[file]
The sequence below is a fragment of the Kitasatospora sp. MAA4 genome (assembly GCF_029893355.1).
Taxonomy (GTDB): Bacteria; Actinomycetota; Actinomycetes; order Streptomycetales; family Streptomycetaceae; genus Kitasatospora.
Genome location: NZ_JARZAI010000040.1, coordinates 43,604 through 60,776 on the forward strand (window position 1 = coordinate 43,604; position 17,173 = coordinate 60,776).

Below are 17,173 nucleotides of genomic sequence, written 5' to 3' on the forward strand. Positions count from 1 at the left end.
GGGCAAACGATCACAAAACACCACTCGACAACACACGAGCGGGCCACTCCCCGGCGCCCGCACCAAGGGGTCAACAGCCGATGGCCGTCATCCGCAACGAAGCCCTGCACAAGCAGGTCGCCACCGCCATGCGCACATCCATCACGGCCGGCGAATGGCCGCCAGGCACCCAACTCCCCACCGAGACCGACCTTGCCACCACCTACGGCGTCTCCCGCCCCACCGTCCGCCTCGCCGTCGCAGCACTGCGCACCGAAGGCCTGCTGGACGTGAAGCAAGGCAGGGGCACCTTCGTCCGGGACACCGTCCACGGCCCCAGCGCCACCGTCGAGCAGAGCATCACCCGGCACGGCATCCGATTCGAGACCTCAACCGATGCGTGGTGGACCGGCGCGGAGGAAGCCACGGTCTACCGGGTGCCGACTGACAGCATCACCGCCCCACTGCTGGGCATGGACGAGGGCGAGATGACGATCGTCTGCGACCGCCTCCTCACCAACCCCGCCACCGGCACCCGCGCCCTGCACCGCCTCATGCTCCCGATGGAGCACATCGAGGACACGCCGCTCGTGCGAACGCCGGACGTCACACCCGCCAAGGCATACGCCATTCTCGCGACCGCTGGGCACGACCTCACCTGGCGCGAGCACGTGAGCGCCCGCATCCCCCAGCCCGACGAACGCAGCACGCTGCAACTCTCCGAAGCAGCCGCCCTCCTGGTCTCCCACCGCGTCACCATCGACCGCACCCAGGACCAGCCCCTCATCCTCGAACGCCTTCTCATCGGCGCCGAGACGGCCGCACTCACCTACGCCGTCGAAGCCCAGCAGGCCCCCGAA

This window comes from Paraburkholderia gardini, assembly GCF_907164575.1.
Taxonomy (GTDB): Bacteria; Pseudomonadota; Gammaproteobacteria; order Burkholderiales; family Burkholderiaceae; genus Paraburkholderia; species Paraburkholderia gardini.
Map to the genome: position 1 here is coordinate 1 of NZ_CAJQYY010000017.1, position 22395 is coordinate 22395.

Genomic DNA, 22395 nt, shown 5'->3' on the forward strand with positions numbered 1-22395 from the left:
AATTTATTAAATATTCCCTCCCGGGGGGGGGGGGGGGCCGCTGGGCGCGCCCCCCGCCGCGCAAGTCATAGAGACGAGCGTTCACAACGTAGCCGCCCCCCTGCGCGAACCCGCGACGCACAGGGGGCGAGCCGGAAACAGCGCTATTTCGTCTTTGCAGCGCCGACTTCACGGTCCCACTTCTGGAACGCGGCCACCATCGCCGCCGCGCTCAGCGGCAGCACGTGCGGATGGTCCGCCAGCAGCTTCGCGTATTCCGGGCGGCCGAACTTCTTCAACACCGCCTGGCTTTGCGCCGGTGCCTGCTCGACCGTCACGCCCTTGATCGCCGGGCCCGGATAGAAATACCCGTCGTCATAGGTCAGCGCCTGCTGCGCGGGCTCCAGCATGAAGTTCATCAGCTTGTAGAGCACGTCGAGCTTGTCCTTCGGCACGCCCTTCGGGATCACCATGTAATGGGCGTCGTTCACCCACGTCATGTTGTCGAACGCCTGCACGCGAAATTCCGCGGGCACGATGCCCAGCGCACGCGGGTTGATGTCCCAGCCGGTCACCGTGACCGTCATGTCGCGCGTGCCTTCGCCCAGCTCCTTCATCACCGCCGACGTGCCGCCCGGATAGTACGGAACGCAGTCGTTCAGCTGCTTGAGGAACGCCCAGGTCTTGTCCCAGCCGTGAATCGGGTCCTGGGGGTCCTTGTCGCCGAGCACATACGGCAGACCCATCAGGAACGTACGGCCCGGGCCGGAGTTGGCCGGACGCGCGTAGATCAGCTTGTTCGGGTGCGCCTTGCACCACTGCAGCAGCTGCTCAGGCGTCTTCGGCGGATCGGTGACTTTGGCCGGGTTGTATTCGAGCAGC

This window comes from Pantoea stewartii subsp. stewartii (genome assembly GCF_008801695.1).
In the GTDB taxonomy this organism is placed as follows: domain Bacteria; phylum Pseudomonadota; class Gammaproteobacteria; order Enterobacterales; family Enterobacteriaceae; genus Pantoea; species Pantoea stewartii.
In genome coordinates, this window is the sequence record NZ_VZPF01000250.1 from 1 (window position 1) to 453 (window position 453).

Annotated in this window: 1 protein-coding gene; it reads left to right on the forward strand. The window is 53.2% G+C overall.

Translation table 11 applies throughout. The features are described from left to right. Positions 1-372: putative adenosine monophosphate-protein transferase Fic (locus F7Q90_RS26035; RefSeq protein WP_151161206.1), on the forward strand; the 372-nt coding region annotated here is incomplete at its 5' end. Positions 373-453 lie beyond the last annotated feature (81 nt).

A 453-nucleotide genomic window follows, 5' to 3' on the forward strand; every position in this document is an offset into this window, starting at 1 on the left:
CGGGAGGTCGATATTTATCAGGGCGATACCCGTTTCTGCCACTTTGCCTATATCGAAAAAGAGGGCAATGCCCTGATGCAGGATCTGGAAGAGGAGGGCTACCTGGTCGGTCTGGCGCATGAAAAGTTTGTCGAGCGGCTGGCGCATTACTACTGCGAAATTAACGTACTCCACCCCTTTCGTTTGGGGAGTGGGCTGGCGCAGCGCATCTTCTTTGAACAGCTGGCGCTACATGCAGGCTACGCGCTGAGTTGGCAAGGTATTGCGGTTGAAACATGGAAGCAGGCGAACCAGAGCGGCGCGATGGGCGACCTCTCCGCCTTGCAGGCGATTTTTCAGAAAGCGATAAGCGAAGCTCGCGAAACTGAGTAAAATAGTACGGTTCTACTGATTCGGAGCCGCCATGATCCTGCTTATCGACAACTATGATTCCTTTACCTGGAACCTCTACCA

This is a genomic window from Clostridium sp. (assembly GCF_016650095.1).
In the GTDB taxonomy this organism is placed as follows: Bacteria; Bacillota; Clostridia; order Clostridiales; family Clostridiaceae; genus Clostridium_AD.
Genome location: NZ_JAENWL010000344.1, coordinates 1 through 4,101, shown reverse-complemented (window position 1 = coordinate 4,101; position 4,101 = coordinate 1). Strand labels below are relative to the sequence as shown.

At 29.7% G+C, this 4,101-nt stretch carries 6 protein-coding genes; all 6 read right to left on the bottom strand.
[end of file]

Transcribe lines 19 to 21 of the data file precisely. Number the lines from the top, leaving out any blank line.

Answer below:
In the GTDB taxonomy this organism is placed as follows: Bacteria; Bacillota; Clostridia; order Clostridiales; family Clostridiaceae; genus Clostridium_AD.
Genome location: NZ_JAENWL010000344.1, coordinates 1 through 4,101, shown reverse-complemented (window position 1 = coordinate 4,101; position 4,101 = coordinate 1). Strand labels below are relative to the sequence as shown.

At 29.7% G+C, this 4,101-nt stretch carries 6 protein-coding genes; all 6 read right to left on the bottom strand.